Lafayette’s real estate market isn’t as dependent on the oil and gas industry as it was in the mid-80s —
but it’s still energy that fuels us.
Does oil still have a stronghold in Acadiana’s real estate market? In short, yes, but not nearly as tightly as it did in the ’70s and ’80s. Lafayette has come a long way since the last major oil bust in terms of economic diversification, but like it or not the oil industry is still the fuel to our engine.
Much of the Acadiana area’s real estate is tied to the global oil industry because of the plethora of engineering, service, and manufacturing companies that are located along our business corridors. Identifying how these companies’ office spaces, industrial buildings and service yards are directly affected by both the expansion and contraction of the oil and gas sector is a fairly easy task. What is a bit more daunting to comprehend is how the communities’ retailers are impacted by this recurring fluctuation and more importantly how it dictates their respective expansion, relocation and contraction plans.
An obvious place to start would be the last few years when oil was climbing to record highs and life was just plain good in Lafayette. None of us thought twice when we observed Academy relocate and expand to one of its largest footprints in the country. Kohl’s decided to open one of its first two Louisiana stores in Lafayette. Wal-Mart and Home Depot built new stores in Broussard, with other outparcel users and small-shop tenants following suit. The northern submarkets of Lafayette finally received their long awaited Target-anchored shopping center with the other national tenants following. The list can certainly go on and on, and the point quickly made, that when Acadiana’s oil sector is producing at a high level with maximum employment, residents are spending their hard-earned dollars, and retailers are expanding as quickly as possible to cash in.
The equation gets a bit trickier when the picture isn’t so rosy. Louisiana has always lagged behind the national economy, not to the point of being counter cyclical, but it is certainly on a different timetable. Granted, there are many reasons for this, oil definitely not being the only one, but it is undeniably a contributing factor to this discrepancy, especially along our Gulf Coast region. Because of the cushion that the oil industry provides, we typically don’t feel the pain that the rest of the nation experiences until much later in the cycle. With all upside comes unavoidable downside; this double-edged sword can cut very deep if there isn’t a diversified economy ready to step up and shield us from the impact of an oil price collapse.
When the national economy started skirting sideways, then eventually downward to the recession we have recently experienced, our region remained steady for the most part as the oil cogs continued turning; they take a while to slow down. Because of this continued spending, especially as compared to other parts of the country, commercial retail brokers were cautiously optimistic because of the amount of activity coming in from retailers looking to expand into our area. This was mainly based on sales figures of Lafayette’s existing retailers and how well they were doing as weighed against more distressed cities and states. This quickly came to a halt when oil started sliding from its all-time levels last year shortly thereafter, as these same vendors became very skittish and started asking questions that were certainly provoked by their knowledge of Lafayette’s historical slowdown some 25 years ago.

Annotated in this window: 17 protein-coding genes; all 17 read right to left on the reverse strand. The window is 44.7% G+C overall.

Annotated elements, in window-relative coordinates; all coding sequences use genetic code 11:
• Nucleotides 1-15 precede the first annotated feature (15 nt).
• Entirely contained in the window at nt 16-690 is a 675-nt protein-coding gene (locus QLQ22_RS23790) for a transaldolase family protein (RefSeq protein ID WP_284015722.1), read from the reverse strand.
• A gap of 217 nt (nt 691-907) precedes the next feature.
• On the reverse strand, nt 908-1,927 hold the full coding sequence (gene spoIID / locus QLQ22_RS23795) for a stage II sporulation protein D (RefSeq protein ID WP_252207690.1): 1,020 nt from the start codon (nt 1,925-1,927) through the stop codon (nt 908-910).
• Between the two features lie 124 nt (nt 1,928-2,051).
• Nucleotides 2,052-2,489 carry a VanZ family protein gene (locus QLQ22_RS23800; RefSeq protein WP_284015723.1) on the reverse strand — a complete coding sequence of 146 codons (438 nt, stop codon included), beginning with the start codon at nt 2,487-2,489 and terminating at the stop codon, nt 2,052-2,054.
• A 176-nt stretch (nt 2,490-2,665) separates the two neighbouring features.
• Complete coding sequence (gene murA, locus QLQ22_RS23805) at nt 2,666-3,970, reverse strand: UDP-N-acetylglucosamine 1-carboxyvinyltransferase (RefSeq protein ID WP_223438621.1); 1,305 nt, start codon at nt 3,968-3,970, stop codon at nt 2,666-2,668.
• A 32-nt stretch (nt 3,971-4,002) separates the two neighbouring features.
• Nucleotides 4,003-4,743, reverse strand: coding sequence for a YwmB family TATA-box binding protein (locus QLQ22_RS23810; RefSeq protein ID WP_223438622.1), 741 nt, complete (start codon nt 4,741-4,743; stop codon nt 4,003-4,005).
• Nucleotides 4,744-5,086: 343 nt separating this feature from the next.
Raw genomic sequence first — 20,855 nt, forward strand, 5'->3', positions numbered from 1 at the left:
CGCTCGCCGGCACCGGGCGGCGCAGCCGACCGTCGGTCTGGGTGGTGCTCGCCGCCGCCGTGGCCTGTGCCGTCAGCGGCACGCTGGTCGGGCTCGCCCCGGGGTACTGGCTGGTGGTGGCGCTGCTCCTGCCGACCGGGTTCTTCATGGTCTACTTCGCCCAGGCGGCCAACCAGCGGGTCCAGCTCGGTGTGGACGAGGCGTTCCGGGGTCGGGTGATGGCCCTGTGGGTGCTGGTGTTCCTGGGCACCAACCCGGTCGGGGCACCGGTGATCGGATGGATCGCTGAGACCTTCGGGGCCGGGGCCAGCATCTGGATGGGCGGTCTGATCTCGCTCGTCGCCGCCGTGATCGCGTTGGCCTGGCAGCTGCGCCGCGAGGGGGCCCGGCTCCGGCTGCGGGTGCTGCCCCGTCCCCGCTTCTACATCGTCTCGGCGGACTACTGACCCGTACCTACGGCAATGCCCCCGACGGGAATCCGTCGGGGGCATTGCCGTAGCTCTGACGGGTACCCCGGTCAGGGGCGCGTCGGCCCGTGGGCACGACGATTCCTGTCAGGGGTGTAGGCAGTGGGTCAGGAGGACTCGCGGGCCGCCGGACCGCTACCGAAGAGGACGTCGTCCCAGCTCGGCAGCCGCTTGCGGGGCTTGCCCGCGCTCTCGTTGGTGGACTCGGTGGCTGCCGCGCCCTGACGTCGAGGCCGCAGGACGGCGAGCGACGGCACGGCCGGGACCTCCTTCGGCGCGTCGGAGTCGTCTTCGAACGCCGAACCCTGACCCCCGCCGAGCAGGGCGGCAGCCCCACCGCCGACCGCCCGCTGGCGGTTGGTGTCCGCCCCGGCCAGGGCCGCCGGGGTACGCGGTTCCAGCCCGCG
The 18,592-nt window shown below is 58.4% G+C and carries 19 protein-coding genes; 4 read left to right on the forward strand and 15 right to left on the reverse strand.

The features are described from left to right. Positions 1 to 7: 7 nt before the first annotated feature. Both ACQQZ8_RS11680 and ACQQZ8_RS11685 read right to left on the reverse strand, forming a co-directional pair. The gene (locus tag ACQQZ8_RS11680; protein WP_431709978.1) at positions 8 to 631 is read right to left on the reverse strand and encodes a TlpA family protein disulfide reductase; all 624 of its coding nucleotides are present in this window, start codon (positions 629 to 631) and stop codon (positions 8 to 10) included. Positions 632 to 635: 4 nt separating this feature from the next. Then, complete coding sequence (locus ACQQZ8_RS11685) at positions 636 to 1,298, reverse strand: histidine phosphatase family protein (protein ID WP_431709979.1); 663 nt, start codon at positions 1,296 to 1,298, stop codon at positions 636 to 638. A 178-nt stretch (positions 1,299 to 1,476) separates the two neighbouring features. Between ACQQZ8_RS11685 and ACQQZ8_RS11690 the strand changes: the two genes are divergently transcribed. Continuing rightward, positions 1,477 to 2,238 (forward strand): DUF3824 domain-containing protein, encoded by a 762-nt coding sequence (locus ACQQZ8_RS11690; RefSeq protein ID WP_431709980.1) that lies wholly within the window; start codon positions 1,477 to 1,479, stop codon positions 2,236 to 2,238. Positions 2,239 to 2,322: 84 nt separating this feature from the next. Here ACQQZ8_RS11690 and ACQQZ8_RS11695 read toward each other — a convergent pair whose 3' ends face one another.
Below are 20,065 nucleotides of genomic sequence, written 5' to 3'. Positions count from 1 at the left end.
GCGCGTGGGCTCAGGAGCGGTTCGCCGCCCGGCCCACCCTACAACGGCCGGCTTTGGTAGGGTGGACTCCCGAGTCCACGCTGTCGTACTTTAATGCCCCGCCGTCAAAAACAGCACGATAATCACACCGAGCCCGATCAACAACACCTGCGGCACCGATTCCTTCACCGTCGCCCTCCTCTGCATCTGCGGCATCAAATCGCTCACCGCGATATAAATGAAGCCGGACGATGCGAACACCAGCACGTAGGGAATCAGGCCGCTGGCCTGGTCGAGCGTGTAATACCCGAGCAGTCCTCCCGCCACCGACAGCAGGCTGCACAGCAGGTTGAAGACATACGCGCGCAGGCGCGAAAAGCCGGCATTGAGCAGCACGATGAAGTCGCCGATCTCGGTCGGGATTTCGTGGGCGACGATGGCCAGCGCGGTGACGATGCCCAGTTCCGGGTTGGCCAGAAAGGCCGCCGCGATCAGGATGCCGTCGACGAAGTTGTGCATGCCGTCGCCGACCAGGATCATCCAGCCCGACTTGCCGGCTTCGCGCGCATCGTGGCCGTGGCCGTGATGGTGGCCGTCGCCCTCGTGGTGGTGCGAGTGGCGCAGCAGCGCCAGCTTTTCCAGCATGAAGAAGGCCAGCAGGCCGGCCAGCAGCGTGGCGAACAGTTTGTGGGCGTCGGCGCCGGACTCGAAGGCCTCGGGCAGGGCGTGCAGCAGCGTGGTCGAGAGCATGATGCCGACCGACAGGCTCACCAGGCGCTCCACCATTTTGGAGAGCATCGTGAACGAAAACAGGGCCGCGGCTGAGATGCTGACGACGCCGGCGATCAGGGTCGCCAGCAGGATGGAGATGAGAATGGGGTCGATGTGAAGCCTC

What these retailers failed to understand initially is that Lafayette has worked very hard since then to diversify its economy with the introduction of massive medical and technology sectors, strengthening UL and its relationship with the community, becoming the retail hub in a 50-plus mile radius, and solidifying home grown businesses that circulate money within the community. Even with Lafayette Parish’s small drop in retail sales, the stores here are very happy with what they are experiencing as a whole and are slowing revisiting the idea of continued expansion. With the result-driven nature of the retail industry, there is a very good chance that our region is one of the first where new development picks back up. The one variable that is working against us is the vast amount of vacant stores available throughout the country as a product of so many chains filing for bankruptcy. With many distressed landlords out there throwing sweet deals at the companies that are looking to open new stores, the competition will be stiff, but our fundamentals are strong and will not go unnoticed.
Because of their continued interest in our state, particularly the Lafayette area, decision makers for these companies are slowly realizing how good of a job we, as a community, have done to protect ourselves from spikes and troughs in oil prices. Because of these concerted efforts, we have not felt near the negative effects as many other parts of the nation, and we very likely won’t. Unfortunately, I’m not quite convinced that the worst is over just yet, but I am confidant that the experiences of the inglorious past will not be relived.
Ryan Pécot is a commercial broker with Stirling Properties. Since 2001 he has worked out of the firm’s Lafayette and New Orleans offices, specializing in retail brokerage, with a focus in tenant representation. He also covers the Lake Charles, Alexandria and Houma markets.